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Gastroesophageal Reflux and Aspiration of Gastric Contents

Ng, Alexander, FRCA; Smith, Graham, MD, FRCA

doi: 10.1097/00000539-200203000-00054
Letters To The Editor: Letters & Announcements
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University Department of Anaesthesia, Critical Care and Pain Management

Leicester Royal Infirmary

Leicester LE1 5WW, UK

In Response:

We would like to reply to Dr. Brock-Utne’s letter concerning our Review Article (1). The statement concerning the effect of ranitidine and other drugs on the lower esophageal sphincter (LES) was taken from Reference 27 (2). The weight of evidence does not support the view of Dr. Brock-Utne that ranitidine increases LES pressure for the following reasons.

First, one of the studies showing that ranitidine increases LES pressure involved only 6 subjects (3); hence caution is required in accepting this work.

Second, the possibility of false positive results with ranitidine on the LES may be related to normal variations in LES pressure in the interdigestive states (4). LES pressure rises from phase one to phase three of the interdigestive states. This fact was not taken into account in the methodology of the study cited by the author (3).

Third, ranitidine and cimetidine are H2-receptor antagonists and thus would be expected to have similar effects. Cimetidine does not increase LES pressure (4,7,8), and the majority of studies have found also that ranitidine does not increase LES pressure (4,5,6).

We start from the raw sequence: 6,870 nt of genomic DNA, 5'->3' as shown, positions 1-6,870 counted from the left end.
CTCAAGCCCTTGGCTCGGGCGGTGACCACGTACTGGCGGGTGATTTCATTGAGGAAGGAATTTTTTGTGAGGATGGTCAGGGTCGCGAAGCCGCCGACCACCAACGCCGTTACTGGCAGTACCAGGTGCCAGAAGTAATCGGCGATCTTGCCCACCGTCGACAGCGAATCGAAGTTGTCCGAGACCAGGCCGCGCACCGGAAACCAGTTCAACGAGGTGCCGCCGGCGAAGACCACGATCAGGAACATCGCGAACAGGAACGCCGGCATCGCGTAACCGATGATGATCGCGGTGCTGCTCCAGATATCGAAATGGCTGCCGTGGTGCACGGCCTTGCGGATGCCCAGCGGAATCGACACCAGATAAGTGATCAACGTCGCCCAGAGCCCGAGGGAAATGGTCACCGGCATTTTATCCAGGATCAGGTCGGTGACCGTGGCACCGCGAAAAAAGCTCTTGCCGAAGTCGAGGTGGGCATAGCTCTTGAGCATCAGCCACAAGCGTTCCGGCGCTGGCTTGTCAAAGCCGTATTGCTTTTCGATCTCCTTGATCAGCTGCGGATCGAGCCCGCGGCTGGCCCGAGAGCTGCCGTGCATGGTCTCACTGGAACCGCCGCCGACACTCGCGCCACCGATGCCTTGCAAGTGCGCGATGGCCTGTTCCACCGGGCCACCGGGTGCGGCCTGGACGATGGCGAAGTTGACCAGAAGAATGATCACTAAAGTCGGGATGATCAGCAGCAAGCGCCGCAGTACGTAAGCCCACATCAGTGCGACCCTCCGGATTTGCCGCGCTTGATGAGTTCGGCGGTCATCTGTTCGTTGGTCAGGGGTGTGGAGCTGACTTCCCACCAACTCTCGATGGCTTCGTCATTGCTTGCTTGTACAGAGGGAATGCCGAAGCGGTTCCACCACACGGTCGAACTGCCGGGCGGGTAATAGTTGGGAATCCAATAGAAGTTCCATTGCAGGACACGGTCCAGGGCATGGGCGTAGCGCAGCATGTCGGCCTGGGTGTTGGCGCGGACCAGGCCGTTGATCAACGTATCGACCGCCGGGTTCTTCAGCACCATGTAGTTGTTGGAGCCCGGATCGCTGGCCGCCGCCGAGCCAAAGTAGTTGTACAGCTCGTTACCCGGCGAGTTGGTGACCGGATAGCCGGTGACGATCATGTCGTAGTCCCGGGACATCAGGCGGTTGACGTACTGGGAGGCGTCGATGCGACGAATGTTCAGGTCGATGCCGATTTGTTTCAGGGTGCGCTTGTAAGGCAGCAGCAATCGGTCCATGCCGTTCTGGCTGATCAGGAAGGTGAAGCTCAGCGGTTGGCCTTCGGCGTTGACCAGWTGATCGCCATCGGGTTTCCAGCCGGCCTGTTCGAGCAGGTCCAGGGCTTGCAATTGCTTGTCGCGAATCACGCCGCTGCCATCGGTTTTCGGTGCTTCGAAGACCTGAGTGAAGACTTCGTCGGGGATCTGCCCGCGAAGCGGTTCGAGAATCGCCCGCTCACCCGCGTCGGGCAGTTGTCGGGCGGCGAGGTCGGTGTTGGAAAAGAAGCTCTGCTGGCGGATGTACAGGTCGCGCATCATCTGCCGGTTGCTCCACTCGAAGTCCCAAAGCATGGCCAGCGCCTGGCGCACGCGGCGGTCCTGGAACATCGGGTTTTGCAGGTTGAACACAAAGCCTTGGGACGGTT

General anesthesia for pregnant patients is becoming increasingly uncommon. Pregnancy is associated with increases in heart rate (9), and in our institution it would be very unusual for anesthesiologists to use atropine before induction of general anesthesia.

We agree that protective airway reflexes are impaired by many sedative agents, a concept that is well known, and we did not think that it was necessary to cite the historical articles of the 1970s enumerated by Dr. Brock-Utne (10,11). The main objective of this section was to characterize the components of these reflexes and describe the effect of drugs from more recent studies (12–14).

Dr. Brock-Utne recommends that a nasogastric tube be removed before a rapid sequence induction. We are unable to support his view for the following reasons.

First, and most importantly, there is good evidence that the nasogastric tube does not impair effective application of cricoid pressure (15,16).

Second, the nasogastric tube provides a passageway for the drainage of gastric contents.

Thus removal of the nasogastric tube is not only unnecessary but it may increase the risk of esophageal perforation in the event of retching during a rapid sequence induction.

Alexander Ng, FRCA

Graham Smith, MD, FRCA

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References

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© 2002 International Anesthesia Research Society